Taking ownership of all actions and consequences — both positive and negative — is a testament to your integrity and influences how others view you. This is especially true if you’re managing others or aspiring to become an effective leader.
7. Be Humble
According to Inc., Leif Babin, Willink’s co-author, once said, “No leader has it all figured out. You can’t rely on yourself. You’ve got to rely on other people, so you’ve got to ask for help, you’ve got to empower the team, and you’ve got to accept constructive criticism.”
In your career, you don’t need to have all of the answers. If you don’t know an answer, be honest and make a promise to find out. If you try to act like you know everything all the time, you’re likely headed for disaster.
8. Realize the Power of Microgoals
In “Navy SEAL Training Guide: Mental Toughness,” author Lars Draeger outlines the mental traits that allow SEALs to succeed in the most challenging situations.
One of those traits is setting goals. According to Draeger, SEALs identify the objective and break it down into smaller pieces, and they repeat as many times as needed to dissect the objective into minute-by-minute goals. By doing this, SEALs can learn to direct their focus on thing at a time and avoid distractions.
To use this in your career, follow the same steps: Rather than contemplating a huge goal that seems insurmountable, determine your outcome and keep breaking it down until you’ve created a group of microgoals that you can achieve more easily.
9. Visualize Your Success
Imagining specific actions and visualizing success before a challenging event is a strategy that some surgeons and athletes have used to help them succeed in real life, according to personal development website Examined Existence.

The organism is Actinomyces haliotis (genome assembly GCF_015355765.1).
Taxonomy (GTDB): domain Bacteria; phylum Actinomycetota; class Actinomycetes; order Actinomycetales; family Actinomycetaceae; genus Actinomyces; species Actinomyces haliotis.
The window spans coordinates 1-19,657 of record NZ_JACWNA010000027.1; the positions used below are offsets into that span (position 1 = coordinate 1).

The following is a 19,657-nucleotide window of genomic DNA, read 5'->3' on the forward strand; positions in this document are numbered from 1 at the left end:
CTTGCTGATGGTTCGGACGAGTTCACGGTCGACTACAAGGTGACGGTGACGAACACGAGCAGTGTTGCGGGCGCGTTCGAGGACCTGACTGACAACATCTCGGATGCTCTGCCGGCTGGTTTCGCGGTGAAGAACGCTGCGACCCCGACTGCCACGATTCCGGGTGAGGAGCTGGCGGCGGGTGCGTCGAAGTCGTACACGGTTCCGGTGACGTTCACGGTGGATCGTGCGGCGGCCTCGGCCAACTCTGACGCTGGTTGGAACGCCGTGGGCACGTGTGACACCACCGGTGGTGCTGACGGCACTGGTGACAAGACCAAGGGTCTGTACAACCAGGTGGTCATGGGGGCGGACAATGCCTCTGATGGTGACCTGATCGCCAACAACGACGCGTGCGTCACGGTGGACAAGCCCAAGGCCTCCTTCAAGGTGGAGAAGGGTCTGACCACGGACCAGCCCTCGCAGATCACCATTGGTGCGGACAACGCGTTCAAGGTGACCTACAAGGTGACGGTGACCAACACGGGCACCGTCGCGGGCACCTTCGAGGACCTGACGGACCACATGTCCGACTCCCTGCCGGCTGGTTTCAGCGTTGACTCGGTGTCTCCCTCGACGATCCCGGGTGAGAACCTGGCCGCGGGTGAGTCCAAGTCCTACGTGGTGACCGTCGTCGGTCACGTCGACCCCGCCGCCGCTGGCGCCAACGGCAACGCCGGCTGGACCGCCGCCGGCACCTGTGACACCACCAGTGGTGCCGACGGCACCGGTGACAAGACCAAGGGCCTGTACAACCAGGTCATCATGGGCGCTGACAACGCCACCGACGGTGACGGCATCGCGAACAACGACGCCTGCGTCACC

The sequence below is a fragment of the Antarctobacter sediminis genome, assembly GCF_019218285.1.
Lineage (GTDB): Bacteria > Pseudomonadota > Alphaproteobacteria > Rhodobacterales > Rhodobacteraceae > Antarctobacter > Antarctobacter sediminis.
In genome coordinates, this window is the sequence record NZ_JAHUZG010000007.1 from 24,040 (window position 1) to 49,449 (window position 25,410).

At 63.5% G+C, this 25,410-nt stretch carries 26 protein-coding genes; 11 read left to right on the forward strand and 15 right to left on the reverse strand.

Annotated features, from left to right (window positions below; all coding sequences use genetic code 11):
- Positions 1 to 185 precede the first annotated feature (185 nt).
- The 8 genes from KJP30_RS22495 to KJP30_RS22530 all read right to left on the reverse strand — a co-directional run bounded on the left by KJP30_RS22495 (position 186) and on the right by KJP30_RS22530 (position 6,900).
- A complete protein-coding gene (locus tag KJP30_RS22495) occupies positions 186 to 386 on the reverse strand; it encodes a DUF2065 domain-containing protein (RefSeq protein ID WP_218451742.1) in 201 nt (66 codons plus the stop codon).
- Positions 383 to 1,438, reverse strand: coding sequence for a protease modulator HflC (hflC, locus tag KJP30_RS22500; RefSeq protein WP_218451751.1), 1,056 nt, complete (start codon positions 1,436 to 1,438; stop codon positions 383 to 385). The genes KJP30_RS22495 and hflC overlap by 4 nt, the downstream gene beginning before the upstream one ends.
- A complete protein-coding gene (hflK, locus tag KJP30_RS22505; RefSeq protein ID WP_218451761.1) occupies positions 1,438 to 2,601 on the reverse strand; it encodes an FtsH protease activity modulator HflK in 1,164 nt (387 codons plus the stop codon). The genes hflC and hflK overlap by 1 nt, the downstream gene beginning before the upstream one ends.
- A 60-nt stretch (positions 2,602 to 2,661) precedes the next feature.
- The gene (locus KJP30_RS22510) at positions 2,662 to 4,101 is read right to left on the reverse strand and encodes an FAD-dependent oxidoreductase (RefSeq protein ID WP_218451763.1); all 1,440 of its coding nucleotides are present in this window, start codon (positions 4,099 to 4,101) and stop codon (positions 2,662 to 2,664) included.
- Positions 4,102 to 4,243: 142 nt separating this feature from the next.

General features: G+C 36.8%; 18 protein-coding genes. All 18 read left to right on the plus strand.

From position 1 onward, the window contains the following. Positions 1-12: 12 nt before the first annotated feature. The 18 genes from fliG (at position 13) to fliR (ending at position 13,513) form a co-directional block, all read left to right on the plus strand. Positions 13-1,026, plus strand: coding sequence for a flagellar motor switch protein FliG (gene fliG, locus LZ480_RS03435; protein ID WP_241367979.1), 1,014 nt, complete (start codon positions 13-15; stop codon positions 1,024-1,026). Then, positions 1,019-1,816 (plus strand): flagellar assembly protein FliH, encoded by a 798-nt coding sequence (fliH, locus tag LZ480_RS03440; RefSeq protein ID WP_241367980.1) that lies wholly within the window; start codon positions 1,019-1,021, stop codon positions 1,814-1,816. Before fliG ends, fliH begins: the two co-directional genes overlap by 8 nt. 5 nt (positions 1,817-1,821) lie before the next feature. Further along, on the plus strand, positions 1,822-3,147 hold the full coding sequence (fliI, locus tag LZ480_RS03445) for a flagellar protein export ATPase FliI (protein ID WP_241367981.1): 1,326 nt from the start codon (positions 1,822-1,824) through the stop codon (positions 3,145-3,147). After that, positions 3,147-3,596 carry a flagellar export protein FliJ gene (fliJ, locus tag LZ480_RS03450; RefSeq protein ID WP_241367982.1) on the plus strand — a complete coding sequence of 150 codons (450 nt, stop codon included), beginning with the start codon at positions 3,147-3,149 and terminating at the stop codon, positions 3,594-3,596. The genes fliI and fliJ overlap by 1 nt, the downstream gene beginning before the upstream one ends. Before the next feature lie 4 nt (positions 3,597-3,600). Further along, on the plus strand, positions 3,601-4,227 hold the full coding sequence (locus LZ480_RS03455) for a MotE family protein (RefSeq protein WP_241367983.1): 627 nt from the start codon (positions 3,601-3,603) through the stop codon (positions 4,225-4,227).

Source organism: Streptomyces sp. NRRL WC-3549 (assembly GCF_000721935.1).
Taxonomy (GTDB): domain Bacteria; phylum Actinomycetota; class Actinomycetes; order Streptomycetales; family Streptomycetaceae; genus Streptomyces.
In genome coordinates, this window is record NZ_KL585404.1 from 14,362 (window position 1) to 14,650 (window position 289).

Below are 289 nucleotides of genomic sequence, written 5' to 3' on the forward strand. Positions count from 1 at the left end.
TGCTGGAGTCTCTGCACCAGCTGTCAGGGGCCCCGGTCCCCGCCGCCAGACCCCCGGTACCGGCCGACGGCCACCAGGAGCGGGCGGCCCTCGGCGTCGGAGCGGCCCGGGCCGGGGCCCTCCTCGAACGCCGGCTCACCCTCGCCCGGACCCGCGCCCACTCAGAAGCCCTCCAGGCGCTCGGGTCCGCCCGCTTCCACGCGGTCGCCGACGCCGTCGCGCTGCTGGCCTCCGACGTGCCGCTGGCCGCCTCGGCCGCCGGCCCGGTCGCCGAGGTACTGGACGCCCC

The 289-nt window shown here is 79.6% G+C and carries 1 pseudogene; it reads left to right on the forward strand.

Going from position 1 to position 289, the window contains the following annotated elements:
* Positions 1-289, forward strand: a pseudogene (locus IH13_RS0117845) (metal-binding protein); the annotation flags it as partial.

Navy SEALs have used this visualization strategy to help them complete an underwater exercise during training. The SEALs are attacked by their instructors, who try to sabotage their scuba equipment and leave them without air. The SEALs who made it through the training without failing were the ones who prepared themselves mentally using visualization techniques prior to the exercise. Then, when the attack happened, they were able to systematically work through it instead of succumbing to fear.
By visualizing your step-by-step path to success — including how to overcome any obstacles — you’ll be better prepared to succeed during the actual challenge, whether it’s a sales pitch or an interview for a position you want.
10. Get Back Up and Keep Moving Forward
During SEAL training, extraordinary punishment isn’t uncommon, even for small infractions.
McRaven provided an example. “For failing the uniform inspection, the student had to run, fully clothed, into the surf zone and then — wet from head to toe — roll around on the beach until every part of your body was covered with sand,” McRaven said. “The effect was known as a ‘sugar cookie.’ You stayed in that uniform the rest of the day — cold, wet and sandy.”
Even though you might experience disappointment and setbacks in your career that make you feel like giving up, don’t. The key to success — and getting your career back on track — is to keep moving forward.
11. Think Before Judging Others
McRaven reflected on how he was placed in SEAL boat drills with the tall trainees due to his physical stature. The tall trainees would poke fun at the “munchkin crew” — smaller guys who didn’t exceed 5 feet, 5 inches tall — but their good-natured ribbing didn’t change the training results.
“Somehow these little guys, from every corner of the nation and the world, always had the last laugh — swimming faster than everyone and reaching the shore long before the rest of us,” McRaven said.
Avoid judging others in the workplace by keeping an open mind. Otherwise, you might miss out on a chance to build rapport with your teammates and create a beneficial outcome for all.
12. Be Willing to Take on the Sharks
Part of the SEALs’ training involves swimming in a shark breeding ground in the waters near San Clemente, Calif. “[Instructors] assure you, however, that no student has ever been eaten by a shark — at least not that they can remember,” McRaven said.
“But, you are also taught that if a shark begins to circle your position, stand your ground. Do not swim away. Do not act afraid. And if the shark, hungry for a midnight snack, darts towards you — then summon up all your strength and punch him in the snout, and he will turn and swim away,” he said.
Whether it’s your boss, colleague or client, be willing to take on people who make unfair demands or accuse you of something that you know is not true. You can address the situation and stand up for yourself by challenging them in return.